How Did Pemex's Payment Slowdown Impact the Supply Chain?Wed, 01/18/2017 - 12:05
Hit by severe liquidity problems, PEMEX was US$8.5 billion in debt with its suppliers at the end of 2015. By May 2016, it had paid off US$5.3 billion, helped by credit lines from development banks and a liquidity injection from the Ministry of Finance. The situation arose after changes to PEMEX’s procurement function in 2015, when the payment period it promised its suppliers was increased to 180 days from 20. As PEMEX’s relationship with its suppliers stabilizes under new leadership and a recovering industry, Mexico Oil & Gas Review asked a range of industry players about the impact from the NOC's payment slowdown and the difficult choices suppliers faced when deciding how to react.
Filing lawsuits against PEMEX was not advisable due to the complexity of the situation. The fault does not lie with PEMEX because it was a public finance issue. PEMEX and CFE’s treasuries are run by the Ministry of Finance and companies should understand the risks when they agree to do business with them. The first influencing factor was the drop in oil prices, which changed drastically after many contracts had already been signed. Secondly, the previously strained relationship between PEMEX and the Ministry of Finance negatively impacted the NOC’s ability to make payments. PEMEX has now started to pay providers, focusing its efforts on smaller companies. This causes issues because if the larger companies are not paid there is a chain reaction and they cannot pay their subcontractors.
Most providers did not resort to legal action to recover delayed payments from PEMEX because the state company was often the only client they had. International companies facing this issue in Mexico accepted that if they demanded the payment from PEMEX it would be the last contract they would ever have with the company, and would basically amount to leaving Mexico. Mexican firms do not even have this option. The process is improving for two reasons. On one hand, PEMEX officials have the responsibility to fully follow up any debt with providers in a transparent way because they are civil servants controlling public assets. On the other, providers are no longer threatened with losing their only client because PEMEX is no longer the only industry player.
Our relationship with PEMEX has not changed significantly over the past year. PEMEX’s work is still extremely scarce with very little activity happening. The only palpable difference is its lower level of activity and its changing payment schemes. PEMEX’s payment slowdown has improved but it remains complicated. The payment terms were increased from 20 days to 180 days. This meant we had to find a way to finance Petricore in the meantime, so we turned to the NAFINSA invoicing system, through which we now collect all our invoices. Although we have to fund this new financial system, we are relieved that PEMEX’s payments are now more regular and stable. We had to adjust our strategy to fit in the changes but the most important factor is the stability of payments now.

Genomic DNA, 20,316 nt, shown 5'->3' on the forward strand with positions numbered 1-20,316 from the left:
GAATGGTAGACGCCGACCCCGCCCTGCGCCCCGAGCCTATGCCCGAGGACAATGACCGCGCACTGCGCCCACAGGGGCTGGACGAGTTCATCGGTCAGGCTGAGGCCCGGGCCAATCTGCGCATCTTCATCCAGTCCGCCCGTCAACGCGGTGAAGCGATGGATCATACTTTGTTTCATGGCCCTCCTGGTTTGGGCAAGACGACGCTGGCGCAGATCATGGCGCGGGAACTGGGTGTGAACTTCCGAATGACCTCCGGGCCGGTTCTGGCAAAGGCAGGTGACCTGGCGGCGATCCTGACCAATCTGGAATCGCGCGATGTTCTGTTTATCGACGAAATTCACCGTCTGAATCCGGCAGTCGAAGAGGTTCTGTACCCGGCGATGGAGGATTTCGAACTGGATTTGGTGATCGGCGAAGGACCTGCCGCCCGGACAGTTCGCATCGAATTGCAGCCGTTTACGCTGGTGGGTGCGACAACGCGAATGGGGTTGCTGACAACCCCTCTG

When companies are considering how to react to delayed payments from PEMEX, they must make a business decision as much as a legal one, the question being, do they want to fight with their best client? The best move companies awaiting PEMEX payments can make is to approach law firms like Haynes and Boone for an informed legal opinion, instead of spending millions on official litigation procedures. This way PEMEX and the client can protect the relationship and avoid friction. They can then base their subsequent actions on this opinion and make the right decision based on different factors. We already detect a trend of PEMEX relying more on legal opinions rather than fully entering into litigation because it is a cheaper way of doing things and avoids drawn out disagreements.
By November 2016 PEMEX had paid us around 70 percent of what it owed us. In times of crisis we made sure to keep meeting our commitments because we trusted it would eventually pay us. The situation with PEMEX’s payments improved in 2016 because the new leadership has offered certainty, which is key. Now PEMEX can tell us the exact date of payment. Before the new management came in there was a lot of uncertainty. Even if there is a delay, knowing the payment date is useful for Grupo Hosto’s budget and work planning. It allows us to react and make internal decisions on important projects.
Contention was unavoidable given PEMEX’s payment slowdown. One must analyze the different parties involved in categories. Firstly, there are the oil service companies that hold service contracts with PEMEX. They have two choices when PEMEX does not pay them: either wait for payment or demand that payments be made more quickly. The first option allows them to maintain a positive relationship with PEMEX and avoids the long and complicated process of suing the NOC. Both factors make the decision to negotiate a more attractive option than taking legal action. Contention with operators is a different matter because these alliances are regulated by standardized, international terms and official bodies
Fortunately, we have a strong relationship with our financial partner, Navix, which works with us on these issues. The big issues for us are not cash-flow related but are related to activity levels. Not having enough production could kill our business so this is a big challenge for us. Having strong financial partners means we can give customers the credit they need. We think PEMEX is moving in the right direction. As suppliers, we need to help PEMEX design business models. The personnel at PEMEX Perforación y Servicios are enthusiastic about creating more integrated services and reducing excessive bureaucracy and supervision. It is a big area to change so the pace is slow but it is materializing.